Hehe, this is the evolving question. For my first book, The Illuminator’s Gift, I was a wholehearted pantser. I had no idea where it was going, and the book was a joyful journey of exploration, but it also took me five years and four complete reworks to write. Then I took a Jami Gold workshop on using “Save the Cat” beat sheets, and it helped me see that I could create a basic outline of my major plot points without taking away all the fun and suspense of pantsing. So I tried out a very skeletal beat sheet for my second novel, The Illuminator’s Test. Things didn’t always go as planned and plenty of surprises still popped up! (My characters have a stubborn habit of insisting on their own way.) But I was able to complete the first two drafts of the book within five months. While I may never be an exhaustive plotter, I do think a little plotting has helped me waste less time on plot holes and spend more time enjoying the characters’ personalities and the twists and turns of their journey.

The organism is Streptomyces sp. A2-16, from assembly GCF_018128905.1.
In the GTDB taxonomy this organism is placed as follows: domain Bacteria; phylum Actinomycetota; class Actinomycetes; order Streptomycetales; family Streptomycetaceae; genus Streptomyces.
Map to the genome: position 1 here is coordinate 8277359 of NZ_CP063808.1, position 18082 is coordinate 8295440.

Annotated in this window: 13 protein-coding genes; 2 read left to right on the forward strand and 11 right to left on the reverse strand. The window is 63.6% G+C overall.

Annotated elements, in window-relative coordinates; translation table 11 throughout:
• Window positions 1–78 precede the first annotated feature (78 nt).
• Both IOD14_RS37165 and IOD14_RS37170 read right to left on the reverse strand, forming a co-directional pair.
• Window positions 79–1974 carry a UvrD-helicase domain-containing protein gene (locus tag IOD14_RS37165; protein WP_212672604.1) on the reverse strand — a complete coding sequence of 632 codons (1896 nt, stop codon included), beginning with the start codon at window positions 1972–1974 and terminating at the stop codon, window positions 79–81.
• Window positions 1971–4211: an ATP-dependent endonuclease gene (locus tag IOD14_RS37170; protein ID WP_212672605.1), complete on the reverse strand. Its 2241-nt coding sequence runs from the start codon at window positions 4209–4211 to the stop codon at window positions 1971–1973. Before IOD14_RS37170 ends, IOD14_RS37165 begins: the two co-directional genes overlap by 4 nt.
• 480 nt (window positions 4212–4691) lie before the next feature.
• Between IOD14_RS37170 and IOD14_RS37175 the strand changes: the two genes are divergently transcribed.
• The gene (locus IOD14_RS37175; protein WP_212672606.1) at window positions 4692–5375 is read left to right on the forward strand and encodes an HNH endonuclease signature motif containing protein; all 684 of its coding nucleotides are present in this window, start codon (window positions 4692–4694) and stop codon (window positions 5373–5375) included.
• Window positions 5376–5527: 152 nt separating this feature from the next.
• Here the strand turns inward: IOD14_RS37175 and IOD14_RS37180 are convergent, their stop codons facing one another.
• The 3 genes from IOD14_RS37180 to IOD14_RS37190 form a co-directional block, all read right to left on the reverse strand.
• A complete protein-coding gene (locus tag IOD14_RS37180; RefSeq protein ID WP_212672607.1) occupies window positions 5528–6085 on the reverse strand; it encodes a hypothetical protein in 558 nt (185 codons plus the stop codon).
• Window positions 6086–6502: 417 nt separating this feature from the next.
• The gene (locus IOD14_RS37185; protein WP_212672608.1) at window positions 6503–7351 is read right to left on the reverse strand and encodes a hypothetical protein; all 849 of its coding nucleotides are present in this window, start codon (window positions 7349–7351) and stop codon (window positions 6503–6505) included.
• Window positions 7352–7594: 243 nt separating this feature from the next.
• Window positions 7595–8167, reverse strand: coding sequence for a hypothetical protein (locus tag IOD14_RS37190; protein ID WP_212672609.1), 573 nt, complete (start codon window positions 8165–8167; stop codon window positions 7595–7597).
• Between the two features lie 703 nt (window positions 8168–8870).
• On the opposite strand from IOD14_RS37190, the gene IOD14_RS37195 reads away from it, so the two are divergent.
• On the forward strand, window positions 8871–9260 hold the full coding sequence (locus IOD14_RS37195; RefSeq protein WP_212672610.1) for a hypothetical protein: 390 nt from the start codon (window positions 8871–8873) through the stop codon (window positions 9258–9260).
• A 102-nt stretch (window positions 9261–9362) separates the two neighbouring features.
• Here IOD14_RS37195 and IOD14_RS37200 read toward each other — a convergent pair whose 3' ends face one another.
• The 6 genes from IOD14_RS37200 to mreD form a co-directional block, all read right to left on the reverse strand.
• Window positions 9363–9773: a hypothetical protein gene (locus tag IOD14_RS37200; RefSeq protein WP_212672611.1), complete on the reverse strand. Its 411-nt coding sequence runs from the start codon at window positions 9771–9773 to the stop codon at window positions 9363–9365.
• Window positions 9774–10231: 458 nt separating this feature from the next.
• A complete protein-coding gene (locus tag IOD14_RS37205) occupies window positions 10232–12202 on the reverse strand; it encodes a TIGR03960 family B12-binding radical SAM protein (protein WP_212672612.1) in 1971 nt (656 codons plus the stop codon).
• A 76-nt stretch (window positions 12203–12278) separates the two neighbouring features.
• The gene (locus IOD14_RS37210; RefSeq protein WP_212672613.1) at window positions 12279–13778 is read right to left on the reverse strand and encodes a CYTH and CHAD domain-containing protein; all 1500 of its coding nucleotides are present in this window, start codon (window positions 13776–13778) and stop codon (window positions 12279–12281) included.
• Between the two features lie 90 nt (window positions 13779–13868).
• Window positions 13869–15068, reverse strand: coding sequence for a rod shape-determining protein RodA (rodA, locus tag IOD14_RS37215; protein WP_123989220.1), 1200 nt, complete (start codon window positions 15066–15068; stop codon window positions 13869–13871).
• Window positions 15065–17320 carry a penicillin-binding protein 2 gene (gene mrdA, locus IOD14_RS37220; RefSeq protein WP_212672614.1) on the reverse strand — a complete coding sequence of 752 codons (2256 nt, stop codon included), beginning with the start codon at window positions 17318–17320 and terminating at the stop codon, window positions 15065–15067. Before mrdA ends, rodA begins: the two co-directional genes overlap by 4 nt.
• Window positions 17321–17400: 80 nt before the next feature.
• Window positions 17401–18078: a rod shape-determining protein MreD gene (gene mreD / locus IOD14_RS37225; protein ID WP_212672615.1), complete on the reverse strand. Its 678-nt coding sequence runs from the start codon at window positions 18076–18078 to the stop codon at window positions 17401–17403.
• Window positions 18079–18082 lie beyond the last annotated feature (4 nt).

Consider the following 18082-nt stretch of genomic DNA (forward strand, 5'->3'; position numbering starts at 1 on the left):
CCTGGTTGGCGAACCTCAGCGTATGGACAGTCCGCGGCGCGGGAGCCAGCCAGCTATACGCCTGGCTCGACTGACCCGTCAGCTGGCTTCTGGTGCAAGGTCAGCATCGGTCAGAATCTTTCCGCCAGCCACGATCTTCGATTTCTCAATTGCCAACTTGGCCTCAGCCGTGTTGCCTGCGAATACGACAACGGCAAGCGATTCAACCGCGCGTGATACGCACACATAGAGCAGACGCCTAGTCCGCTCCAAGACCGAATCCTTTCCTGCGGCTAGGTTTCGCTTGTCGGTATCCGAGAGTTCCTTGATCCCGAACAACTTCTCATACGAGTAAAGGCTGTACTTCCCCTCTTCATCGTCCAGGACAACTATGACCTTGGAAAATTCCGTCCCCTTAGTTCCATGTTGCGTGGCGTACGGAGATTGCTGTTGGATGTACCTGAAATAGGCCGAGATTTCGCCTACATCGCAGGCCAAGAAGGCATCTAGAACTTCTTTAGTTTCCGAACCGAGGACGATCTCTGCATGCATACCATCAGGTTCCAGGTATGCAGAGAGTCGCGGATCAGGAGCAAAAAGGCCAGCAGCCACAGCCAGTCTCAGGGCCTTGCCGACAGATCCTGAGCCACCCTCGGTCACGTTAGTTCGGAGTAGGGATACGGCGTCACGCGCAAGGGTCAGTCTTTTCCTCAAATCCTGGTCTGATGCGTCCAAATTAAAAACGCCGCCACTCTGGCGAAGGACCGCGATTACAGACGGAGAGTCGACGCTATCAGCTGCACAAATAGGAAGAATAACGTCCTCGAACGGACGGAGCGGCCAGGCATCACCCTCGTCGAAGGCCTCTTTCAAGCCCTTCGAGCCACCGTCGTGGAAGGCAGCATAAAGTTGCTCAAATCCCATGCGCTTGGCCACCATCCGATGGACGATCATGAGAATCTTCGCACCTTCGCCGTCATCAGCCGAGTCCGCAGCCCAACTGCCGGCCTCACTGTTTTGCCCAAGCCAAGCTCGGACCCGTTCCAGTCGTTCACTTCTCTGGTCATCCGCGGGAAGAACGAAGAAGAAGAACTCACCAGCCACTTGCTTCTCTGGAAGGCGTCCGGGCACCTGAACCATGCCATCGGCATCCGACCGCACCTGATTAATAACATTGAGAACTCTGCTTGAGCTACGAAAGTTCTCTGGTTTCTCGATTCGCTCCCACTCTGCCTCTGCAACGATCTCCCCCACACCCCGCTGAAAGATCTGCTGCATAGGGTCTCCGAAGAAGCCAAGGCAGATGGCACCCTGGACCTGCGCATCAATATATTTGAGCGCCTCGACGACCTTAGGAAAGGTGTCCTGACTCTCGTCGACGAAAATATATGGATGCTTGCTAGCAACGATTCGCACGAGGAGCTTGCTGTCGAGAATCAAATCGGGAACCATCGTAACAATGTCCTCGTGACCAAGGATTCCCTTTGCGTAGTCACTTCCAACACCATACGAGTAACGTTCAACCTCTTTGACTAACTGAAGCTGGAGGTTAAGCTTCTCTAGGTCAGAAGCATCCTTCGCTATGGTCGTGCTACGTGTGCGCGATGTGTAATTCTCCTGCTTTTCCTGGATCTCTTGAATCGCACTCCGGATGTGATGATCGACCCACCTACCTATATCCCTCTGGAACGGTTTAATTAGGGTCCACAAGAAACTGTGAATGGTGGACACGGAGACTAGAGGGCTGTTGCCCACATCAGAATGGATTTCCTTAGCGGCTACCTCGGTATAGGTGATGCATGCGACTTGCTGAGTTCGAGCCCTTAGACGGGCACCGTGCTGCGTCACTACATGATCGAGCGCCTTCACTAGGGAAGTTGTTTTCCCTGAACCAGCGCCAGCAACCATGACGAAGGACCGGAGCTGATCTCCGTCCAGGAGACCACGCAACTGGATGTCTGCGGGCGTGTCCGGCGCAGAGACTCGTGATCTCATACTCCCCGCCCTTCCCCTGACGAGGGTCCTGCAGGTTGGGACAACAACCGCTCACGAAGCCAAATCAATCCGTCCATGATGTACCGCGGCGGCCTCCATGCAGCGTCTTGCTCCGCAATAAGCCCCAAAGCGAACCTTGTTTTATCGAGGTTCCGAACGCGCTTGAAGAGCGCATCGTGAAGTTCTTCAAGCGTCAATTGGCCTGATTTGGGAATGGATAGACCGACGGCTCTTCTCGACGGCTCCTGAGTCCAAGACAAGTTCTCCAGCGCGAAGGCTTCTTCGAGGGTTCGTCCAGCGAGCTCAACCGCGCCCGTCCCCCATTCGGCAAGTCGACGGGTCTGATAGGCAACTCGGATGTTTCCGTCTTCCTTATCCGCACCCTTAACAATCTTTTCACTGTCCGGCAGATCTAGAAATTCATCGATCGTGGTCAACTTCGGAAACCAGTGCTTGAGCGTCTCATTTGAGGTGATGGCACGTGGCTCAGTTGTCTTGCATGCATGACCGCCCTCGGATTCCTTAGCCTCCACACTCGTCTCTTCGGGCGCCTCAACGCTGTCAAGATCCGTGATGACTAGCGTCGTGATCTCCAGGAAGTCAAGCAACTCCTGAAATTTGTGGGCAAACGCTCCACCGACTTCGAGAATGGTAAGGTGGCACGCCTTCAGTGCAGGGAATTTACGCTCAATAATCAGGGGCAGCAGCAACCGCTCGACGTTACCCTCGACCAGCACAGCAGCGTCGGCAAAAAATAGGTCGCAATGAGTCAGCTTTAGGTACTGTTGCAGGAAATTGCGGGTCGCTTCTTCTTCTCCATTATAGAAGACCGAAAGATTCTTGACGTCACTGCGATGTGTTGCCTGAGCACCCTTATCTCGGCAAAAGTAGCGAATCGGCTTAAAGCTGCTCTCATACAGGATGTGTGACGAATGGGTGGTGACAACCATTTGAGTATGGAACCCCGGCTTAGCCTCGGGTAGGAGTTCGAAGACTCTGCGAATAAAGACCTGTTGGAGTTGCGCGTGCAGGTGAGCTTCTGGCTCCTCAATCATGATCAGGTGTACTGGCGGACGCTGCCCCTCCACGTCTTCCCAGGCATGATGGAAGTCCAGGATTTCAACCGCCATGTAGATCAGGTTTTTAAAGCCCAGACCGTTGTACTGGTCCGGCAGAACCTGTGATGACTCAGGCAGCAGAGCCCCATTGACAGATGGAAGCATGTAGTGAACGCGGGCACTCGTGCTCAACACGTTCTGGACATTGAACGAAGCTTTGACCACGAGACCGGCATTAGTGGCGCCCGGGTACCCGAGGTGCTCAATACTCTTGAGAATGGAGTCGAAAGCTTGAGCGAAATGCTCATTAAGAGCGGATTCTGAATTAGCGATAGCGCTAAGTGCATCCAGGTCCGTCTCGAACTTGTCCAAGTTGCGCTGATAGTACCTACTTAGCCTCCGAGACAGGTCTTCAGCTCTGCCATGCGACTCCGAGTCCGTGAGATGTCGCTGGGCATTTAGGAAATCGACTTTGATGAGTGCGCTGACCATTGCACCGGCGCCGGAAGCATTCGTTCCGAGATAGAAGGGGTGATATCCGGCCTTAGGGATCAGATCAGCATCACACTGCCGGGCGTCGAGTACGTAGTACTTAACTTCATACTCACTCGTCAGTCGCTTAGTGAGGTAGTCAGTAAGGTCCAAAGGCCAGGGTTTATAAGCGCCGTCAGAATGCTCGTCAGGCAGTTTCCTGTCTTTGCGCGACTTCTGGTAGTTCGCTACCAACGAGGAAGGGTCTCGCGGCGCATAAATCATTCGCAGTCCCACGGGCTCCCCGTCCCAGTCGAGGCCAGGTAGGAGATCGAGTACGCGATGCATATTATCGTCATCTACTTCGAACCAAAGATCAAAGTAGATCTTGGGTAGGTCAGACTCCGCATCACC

I’m glad the partial plotting worked out so well! I’m a big proponent of it, especially because I firmly believe plotting and surprise twists aren’t mutually exclusive. What was your favorite part of writing this book?

I really enjoyed the day when I realized I had fallen in love with a character named Kai. He’s thirteen-year-old Ellie’s bodyguard, and he wasn’t even supposed to be in this story. He’s gruff and tough on the outside, but a total softie on the inside. Somehow he elbowed his way into the book, and I absolutely fell for him. I also had a lot of fun creating the island cultures that appear in this book—especially the part where I got to sit at Starbucks across from a mood board full of pictures and attract weird looks.

I love it when stuff like that happens! Now what was your least favorite part of writing this book?